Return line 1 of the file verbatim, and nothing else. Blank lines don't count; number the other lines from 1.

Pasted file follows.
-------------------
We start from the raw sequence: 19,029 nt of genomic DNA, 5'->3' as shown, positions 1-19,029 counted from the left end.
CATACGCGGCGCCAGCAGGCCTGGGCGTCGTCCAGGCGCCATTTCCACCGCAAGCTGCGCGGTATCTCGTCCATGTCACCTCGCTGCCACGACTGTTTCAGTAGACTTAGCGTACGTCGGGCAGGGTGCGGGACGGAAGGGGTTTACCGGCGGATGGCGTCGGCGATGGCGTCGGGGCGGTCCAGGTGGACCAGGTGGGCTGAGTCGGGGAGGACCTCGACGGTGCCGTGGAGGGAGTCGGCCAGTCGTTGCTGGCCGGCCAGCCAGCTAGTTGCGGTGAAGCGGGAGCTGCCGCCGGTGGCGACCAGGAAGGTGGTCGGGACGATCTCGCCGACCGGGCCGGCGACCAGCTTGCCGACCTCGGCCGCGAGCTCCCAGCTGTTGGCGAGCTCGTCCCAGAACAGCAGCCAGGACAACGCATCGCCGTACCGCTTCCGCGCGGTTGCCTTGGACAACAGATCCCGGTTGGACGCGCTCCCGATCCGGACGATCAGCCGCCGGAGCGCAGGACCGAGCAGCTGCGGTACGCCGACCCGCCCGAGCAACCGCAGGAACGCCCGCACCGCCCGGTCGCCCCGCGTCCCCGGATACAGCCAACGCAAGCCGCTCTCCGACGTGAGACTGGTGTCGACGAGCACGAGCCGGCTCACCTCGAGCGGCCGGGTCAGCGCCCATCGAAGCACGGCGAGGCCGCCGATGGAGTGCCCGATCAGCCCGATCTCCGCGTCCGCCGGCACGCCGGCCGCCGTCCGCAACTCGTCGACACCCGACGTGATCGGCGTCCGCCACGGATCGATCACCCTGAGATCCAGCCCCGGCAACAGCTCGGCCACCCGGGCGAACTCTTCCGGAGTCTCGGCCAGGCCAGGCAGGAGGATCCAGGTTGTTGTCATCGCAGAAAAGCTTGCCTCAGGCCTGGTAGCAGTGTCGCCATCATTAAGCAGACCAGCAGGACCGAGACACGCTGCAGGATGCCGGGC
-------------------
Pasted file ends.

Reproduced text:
We start from the raw sequence: 19,029 nt of genomic DNA, 5'->3' as shown, positions 1-19,029 counted from the left end.